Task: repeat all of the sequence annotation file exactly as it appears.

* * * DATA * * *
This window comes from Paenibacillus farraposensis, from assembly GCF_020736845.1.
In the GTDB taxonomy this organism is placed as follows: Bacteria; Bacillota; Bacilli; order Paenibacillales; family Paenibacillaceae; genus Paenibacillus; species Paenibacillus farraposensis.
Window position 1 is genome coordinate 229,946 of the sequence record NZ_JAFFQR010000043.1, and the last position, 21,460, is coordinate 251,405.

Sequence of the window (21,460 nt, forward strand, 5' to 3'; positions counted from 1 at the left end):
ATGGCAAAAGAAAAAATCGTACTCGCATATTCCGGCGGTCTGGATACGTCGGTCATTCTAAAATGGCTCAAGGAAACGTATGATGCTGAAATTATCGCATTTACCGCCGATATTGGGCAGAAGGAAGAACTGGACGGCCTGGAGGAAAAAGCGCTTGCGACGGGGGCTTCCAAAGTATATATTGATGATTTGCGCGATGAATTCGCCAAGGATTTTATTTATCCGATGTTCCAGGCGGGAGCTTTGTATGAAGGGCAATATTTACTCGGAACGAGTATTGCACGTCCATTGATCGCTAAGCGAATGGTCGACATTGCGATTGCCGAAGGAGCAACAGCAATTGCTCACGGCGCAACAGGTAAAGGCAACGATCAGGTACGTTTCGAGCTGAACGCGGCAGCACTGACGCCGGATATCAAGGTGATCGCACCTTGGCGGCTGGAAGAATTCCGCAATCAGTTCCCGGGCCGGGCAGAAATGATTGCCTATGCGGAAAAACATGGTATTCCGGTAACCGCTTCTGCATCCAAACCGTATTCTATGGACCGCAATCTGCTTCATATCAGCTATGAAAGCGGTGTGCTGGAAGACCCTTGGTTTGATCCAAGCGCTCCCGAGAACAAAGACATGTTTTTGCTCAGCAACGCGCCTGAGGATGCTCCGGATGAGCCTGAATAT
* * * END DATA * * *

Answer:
This window comes from Paenibacillus farraposensis, from assembly GCF_020736845.1.
In the GTDB taxonomy this organism is placed as follows: Bacteria; Bacillota; Bacilli; order Paenibacillales; family Paenibacillaceae; genus Paenibacillus; species Paenibacillus farraposensis.
Window position 1 is genome coordinate 229,946 of the sequence record NZ_JAFFQR010000043.1, and the last position, 21,460, is coordinate 251,405.

Sequence of the window (21,460 nt, forward strand, 5' to 3'; positions counted from 1 at the left end):
ATGGCAAAAGAAAAAATCGTACTCGCATATTCCGGCGGTCTGGATACGTCGGTCATTCTAAAATGGCTCAAGGAAACGTATGATGCTGAAATTATCGCATTTACCGCCGATATTGGGCAGAAGGAAGAACTGGACGGCCTGGAGGAAAAAGCGCTTGCGACGGGGGCTTCCAAAGTATATATTGATGATTTGCGCGATGAATTCGCCAAGGATTTTATTTATCCGATGTTCCAGGCGGGAGCTTTGTATGAAGGGCAATATTTACTCGGAACGAGTATTGCACGTCCATTGATCGCTAAGCGAATGGTCGACATTGCGATTGCCGAAGGAGCAACAGCAATTGCTCACGGCGCAACAGGTAAAGGCAACGATCAGGTACGTTTCGAGCTGAACGCGGCAGCACTGACGCCGGATATCAAGGTGATCGCACCTTGGCGGCTGGAAGAATTCCGCAATCAGTTCCCGGGCCGGGCAGAAATGATTGCCTATGCGGAAAAACATGGTATTCCGGTAACCGCTTCTGCATCCAAACCGTATTCTATGGACCGCAATCTGCTTCATATCAGCTATGAAAGCGGTGTGCTGGAAGACCCTTGGTTTGATCCAAGCGCTCCCGAGAACAAAGACATGTTTTTGCTCAGCAACGCGCCTGAGGATGCTCCGGATGAGCCTGAATAT